At the center of Madison's (The Littlest Grape Stomper) picture book is first-grader Velma Gratch; despite her round eyeglasses and bushy red pigtails, she worries that she isn't as memorable as her well-known older siblings-until she discovers butterflies. "She adored the ones with colorful names: brown elfin, frosted flasher, sleepy orange. And the ones with funny names: comma, question mark, American snout." During a school trip to a butterfly conservatory, which Velma aptly calls a "can-serve-the-story" in a humorous if too-cute Junie B.-esque malapropism, the otherwise ordinary story veers abruptly into fantasy. A monarch perches on Velma's finger and won't let go (she attends ballet class with it on her finger and sleeps with her butterfly hand on a pillow), finally giving her the distinction she craves. Hawkes's (Library Lion) paintings ably convey the colorful differences between the types of butterflies. His work shines most brightly, perhaps, on his witty endpapers: the opening papers show caterpillars (including an "orange-tipped Gratch"); the papers at the end display butterflies (Velma is now a "Small Gratchis"), underscoring the character's own metamorphosis. Both adults and emerging conservationists should appreciate this leisurely story about finding one's bliss. Ages 4-8. (Oct.)Copyright 2007 Reed Business Information
AGERANGE: Ages 5 to 9.
When Velma Gratch enters first grade, all the teachers have marvelous memories of her two "practically perfect" older sisters. Poor Velma struggles to find a subject in which to excel. A visit to the Butterfly Conservatory with her classmates becomes a field trip neither Velma nor her classmates will forget and is the vehicle which Velma needs to prove she is way cool. As she walks through the exhibit, the timid girl desperately want a butterfly to touch her and she holds her breath as one gentle monarch lands on her finger. There it stays on the bus ride home, all the next day in school, even through ballet and soccer. Velma proudly parades her butterfly to the park with the whole class and principal following to release the monarch for its long trek to Mexico. Velma has done something as marvelous as her sisters. This celebration of one child overcoming her timidity and undergoing her own metamorphosis is nicely balanced with butterfly information from metamorphosis to migration. It does take a stretch of imagination to believe the butterfly would stay of Velma's fingers for several days but her joy is so infectious it is easy to cheer her on. The bright, energetic illustrations move the story along. You cannot help but like Velma; she is way cool. Reviewer: Beverley Fahey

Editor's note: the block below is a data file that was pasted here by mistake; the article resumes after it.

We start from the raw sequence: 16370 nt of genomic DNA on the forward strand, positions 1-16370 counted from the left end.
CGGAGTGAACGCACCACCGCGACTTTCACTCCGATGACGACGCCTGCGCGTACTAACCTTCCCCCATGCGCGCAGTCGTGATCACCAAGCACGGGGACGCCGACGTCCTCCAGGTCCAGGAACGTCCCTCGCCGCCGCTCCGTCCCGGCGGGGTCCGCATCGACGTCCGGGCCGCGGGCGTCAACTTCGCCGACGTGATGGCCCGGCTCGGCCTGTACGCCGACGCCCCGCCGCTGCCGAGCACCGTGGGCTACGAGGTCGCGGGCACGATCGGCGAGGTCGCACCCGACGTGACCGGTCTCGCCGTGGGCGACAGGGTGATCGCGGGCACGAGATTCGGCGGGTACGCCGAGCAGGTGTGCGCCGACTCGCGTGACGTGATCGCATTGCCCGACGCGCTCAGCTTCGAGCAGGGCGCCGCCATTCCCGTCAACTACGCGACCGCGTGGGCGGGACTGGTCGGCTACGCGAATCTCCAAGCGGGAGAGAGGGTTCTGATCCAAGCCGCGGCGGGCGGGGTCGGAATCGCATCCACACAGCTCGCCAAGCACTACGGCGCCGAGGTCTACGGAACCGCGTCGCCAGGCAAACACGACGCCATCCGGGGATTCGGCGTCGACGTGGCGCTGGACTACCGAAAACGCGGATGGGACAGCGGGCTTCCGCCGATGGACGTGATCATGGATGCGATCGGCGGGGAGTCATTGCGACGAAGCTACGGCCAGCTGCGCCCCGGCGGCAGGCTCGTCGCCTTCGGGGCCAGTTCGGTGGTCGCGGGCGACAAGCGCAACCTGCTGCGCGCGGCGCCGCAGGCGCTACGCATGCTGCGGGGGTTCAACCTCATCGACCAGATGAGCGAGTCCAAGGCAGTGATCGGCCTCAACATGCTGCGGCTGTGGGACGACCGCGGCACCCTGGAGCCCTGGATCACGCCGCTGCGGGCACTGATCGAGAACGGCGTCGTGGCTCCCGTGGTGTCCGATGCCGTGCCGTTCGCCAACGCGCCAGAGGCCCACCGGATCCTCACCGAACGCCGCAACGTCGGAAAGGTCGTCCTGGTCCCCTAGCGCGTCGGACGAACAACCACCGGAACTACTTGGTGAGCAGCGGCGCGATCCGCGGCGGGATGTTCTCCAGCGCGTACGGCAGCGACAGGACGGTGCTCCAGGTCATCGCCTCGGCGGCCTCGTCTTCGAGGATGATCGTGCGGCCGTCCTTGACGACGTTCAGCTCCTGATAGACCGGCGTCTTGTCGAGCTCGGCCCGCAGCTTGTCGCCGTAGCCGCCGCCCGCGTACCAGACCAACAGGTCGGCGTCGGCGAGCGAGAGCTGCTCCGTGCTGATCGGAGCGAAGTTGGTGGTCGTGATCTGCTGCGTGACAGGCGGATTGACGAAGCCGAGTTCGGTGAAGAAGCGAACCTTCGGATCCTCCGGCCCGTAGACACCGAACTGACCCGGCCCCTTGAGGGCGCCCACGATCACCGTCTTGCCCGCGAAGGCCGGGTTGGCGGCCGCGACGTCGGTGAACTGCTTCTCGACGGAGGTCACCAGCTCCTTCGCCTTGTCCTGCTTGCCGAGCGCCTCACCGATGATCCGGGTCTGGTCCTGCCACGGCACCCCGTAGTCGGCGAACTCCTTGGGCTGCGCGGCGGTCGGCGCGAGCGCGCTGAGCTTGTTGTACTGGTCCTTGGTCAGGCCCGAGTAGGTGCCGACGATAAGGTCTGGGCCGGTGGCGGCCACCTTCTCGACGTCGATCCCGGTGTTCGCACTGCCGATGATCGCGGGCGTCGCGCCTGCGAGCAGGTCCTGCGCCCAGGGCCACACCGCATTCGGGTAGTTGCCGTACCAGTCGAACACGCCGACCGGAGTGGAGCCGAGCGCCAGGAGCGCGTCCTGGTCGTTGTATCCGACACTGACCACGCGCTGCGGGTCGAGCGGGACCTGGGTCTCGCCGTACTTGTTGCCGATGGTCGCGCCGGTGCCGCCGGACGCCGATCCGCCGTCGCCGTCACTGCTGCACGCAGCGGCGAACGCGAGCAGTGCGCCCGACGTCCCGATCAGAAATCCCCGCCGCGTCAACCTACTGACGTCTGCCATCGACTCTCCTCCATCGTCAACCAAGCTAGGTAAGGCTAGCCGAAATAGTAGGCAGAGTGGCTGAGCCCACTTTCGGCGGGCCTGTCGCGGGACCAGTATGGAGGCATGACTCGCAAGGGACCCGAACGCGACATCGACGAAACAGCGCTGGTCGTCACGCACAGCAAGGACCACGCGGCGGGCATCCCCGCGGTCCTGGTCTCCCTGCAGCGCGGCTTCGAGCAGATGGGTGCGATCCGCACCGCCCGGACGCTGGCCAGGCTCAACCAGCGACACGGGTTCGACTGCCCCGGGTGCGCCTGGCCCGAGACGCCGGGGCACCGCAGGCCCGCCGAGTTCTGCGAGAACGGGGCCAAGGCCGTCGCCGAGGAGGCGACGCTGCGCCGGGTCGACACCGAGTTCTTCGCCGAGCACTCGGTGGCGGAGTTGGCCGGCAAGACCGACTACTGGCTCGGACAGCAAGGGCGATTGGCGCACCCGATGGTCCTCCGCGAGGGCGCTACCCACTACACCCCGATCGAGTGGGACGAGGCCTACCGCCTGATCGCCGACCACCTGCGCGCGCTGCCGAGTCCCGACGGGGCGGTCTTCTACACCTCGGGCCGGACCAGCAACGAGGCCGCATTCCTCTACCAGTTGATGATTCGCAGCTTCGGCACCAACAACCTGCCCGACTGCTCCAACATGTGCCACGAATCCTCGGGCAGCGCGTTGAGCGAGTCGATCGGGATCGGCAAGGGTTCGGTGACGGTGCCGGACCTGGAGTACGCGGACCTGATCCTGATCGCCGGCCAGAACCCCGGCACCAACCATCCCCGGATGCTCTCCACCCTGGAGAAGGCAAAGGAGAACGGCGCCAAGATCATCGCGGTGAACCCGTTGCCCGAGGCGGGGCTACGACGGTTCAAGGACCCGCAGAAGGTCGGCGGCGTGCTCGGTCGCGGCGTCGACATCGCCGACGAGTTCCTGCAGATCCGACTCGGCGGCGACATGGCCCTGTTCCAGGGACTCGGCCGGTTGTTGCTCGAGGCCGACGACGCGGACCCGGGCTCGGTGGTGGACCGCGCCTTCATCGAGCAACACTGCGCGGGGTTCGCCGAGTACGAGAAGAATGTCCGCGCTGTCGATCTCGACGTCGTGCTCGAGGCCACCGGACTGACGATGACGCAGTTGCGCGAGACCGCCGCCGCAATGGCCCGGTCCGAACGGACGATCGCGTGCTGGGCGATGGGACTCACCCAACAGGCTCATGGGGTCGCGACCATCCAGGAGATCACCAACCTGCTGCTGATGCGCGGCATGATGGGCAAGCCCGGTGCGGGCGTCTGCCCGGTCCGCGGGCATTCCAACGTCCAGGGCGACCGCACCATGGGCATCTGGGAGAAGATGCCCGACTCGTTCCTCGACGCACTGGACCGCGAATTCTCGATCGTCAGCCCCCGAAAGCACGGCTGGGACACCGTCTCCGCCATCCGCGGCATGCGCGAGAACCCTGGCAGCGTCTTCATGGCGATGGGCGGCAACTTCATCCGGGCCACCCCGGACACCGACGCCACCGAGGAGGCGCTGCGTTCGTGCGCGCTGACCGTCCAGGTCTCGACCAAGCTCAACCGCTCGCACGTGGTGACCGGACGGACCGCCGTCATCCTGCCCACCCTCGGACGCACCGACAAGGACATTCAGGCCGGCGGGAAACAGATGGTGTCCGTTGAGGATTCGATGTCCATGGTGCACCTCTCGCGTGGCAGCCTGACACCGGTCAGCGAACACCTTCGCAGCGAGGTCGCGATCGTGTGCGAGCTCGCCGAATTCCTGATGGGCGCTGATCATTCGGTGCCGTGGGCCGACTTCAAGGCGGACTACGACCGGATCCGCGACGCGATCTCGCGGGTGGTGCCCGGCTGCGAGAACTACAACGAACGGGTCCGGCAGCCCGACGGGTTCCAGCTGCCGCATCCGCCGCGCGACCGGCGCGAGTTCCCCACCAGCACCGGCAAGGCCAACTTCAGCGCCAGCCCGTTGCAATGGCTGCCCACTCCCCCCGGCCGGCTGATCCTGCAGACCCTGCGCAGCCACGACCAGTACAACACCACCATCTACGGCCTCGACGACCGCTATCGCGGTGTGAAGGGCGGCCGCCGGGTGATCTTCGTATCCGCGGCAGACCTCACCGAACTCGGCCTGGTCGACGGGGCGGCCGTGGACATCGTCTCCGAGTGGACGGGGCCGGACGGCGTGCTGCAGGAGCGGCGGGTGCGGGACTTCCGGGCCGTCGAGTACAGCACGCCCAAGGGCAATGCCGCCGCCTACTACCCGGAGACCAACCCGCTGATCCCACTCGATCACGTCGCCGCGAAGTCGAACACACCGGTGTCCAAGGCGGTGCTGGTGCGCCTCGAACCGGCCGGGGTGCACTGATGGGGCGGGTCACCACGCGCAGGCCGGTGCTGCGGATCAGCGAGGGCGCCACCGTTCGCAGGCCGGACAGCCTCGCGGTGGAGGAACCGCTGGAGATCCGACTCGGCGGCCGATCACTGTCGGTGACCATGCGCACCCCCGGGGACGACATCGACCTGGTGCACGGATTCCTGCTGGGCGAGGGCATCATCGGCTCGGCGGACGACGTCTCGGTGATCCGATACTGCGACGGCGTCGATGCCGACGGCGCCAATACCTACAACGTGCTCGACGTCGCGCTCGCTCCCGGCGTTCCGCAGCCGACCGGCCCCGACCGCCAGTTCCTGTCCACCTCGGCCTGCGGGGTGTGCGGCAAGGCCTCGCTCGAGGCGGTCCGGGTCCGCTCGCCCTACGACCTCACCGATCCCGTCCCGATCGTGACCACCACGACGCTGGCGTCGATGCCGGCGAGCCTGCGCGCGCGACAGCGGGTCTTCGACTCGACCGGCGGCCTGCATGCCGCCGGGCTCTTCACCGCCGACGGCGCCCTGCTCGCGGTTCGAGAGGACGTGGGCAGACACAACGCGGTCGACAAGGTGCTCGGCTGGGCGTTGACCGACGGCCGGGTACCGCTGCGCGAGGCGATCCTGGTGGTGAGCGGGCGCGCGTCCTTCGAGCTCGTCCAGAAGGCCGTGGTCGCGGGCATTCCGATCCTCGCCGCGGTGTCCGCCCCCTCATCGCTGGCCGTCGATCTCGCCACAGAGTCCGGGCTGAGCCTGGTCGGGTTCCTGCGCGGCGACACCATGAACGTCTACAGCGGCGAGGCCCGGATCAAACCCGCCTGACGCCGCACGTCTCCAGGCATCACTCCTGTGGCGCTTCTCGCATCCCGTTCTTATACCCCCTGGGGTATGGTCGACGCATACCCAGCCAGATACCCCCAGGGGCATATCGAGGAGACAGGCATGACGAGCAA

First-time first-grader Velma Gratch finds that extricating herself from the grandiose shadows of her older sisters is a daunting task. Frieda and Fiona were beloved of every teacher that Velma now has, and even when she does get some attention it tends to be of the negative variety. It's only when her class begins a unit on butterflies that Velma really begins to come into her own. Science is an area that neither of her sisters ever gave much thought to, and a class trip to the local butterfly conservatory is heaven to Velma. Unexpectedly, while she's there, a single monarch lands on her finger, refusing to let go. The solution to this predicament happily gives both girl and butterfly exactly what they need. Madison's tale of a child finding a way to distinguish herself works in a variety of fun butterfly facts. Hawkes deftly replicates the wingspan of a monarch butterfly in Velma's thick ponytails, giving the general impression of a girl emerging from her old self into her new. (Picture book. 5-8)